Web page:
The guest physical range structure describes the address range that a device will respond to. It includes the base and length of the range, as well as which bus the range resides on (e.g., on an x86machine, it can specify whether the range refers to memory or IO addresses).
A device can have multiple physical address ranges it responds to (e.g., a PCI device can have multiple BARs), so the structure will also include an enumerated identifier to specify which of the device’s ranges is being referred to.
range base address
addr type (memory or IO)
range ID (e.g., PCI BAR)
MMIO request structure
This structure describes an MMIO operation. It includes which guest physical range the MMIO was within, the offset within that range, the MMIO type (e.g., load or store), and its length and data. It also includes a sequence number that can be used to reply to the MMIO, and the CPU that issued the MMIO.
range MMIO is within
offset withing rid
e.g., load or store
MMIO request queues
MMIO request queues are FIFO arrays of MMIO request structures. There are two queues: pending queue is for MMIOs that haven’t been read by the emulation program, and the sent queue is for MMIOs that haven’t been acknowledged. The main use of the second queue is to validate MMIO replies from the emulation program.
Each CPU in the VM is emulated in QEMU by a separate thread, so multiple MMIOs may be waiting to be consumed by an emulation program and multiple threads may be waiting for MMIO replies. The scoreboard would contain a wait queue and sequence number for the per-CPU threads, allowing them to be individually woken when the MMIO reply is received from the emulation program. It also tracks the number of posted MMIO stores to the device that haven’t been replied to, in order to satisfy the PCI constraint that a load to a device will not complete until all previous stores to that device have been completed.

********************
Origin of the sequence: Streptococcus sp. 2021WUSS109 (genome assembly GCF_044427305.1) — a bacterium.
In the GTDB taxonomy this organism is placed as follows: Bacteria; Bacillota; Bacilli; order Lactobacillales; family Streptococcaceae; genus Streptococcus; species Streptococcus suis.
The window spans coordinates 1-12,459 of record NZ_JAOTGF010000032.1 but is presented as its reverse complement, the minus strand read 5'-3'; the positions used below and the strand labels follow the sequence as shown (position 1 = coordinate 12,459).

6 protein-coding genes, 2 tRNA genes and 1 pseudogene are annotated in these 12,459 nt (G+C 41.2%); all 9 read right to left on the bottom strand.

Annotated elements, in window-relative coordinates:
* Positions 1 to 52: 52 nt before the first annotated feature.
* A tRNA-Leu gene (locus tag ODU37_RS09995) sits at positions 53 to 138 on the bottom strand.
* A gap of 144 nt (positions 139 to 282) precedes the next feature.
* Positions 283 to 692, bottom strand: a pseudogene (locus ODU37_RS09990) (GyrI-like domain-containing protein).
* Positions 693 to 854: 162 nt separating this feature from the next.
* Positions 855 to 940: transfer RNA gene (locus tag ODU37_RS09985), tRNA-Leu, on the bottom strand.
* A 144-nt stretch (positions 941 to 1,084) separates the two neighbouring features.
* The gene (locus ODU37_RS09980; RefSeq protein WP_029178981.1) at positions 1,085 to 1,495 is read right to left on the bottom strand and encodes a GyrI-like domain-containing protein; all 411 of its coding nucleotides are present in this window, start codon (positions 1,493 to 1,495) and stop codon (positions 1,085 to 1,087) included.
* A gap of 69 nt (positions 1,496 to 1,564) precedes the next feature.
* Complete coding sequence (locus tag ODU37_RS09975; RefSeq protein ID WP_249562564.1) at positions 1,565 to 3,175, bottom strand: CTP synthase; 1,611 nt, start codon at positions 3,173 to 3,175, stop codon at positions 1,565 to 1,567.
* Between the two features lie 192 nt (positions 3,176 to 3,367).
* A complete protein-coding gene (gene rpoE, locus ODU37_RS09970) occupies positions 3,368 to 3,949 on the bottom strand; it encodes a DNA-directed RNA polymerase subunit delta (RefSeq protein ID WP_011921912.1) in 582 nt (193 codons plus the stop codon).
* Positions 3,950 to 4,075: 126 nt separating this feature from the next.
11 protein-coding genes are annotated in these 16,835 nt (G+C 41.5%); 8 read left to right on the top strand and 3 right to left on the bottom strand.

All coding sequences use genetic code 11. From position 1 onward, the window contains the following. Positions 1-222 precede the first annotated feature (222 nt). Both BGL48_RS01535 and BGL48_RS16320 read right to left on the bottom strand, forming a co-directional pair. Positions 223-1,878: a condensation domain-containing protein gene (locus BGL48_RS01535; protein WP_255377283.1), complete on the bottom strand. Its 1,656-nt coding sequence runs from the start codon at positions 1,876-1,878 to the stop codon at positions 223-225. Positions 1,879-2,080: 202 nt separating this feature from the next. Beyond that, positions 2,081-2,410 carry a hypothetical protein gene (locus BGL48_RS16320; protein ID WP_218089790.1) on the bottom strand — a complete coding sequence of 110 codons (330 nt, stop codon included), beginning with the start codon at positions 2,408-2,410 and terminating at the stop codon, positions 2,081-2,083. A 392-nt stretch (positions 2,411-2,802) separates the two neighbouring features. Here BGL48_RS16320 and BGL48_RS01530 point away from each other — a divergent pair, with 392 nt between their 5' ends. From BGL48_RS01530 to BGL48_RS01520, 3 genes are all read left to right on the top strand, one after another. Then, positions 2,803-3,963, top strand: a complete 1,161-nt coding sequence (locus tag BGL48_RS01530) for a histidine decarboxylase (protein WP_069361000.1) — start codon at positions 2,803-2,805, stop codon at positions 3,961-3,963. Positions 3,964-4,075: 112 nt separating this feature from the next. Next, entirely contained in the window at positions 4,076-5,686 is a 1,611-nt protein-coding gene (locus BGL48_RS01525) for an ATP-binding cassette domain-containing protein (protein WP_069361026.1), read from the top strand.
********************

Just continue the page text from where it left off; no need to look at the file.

device shadow memory
Some MMIO loads do not have device side-effects. These MMIOs can be completed without sending a MMIO request to the emulation program if the emulation program shares a shadow image of the device’s memory image with the KVM driver.
The emulation program will ask the KVM driver to allocate memory for the
shadow image, and will then use
mmap() to directly access it. The
emulation program can control KVM access to the shadow image by sending
KVM an access map telling it which areas of the image have no
side-effects (and can be completed immediately), and which require a
MMIO request to the emulation program. The access map can also inform
the KVM drive which size accesses are allowed to the image.
The master descriptor is used by QEMU to configure the new KVM device.
The descriptor would be returned by the KVM driver when QEMU issues a
ioctl() with a KVM_DEV_TYPE_USER type.
KVM_DEV_TYPE_USER device ops
The KVM_DEV_TYPE_USER operations vector will be registered by a
kvm_register_device_ops() call when the KVM system in initialized by
kvm_init(). These device ops are called by the KVM driver when QEMU
ioctl() operations on its KVM file descriptor. They
This routine is called when QEMU issues a KVM_CREATE_DEVICE
ioctl() on its per-VM file descriptor. It will allocate and
initialize a KVM user device specific data structure, and assign the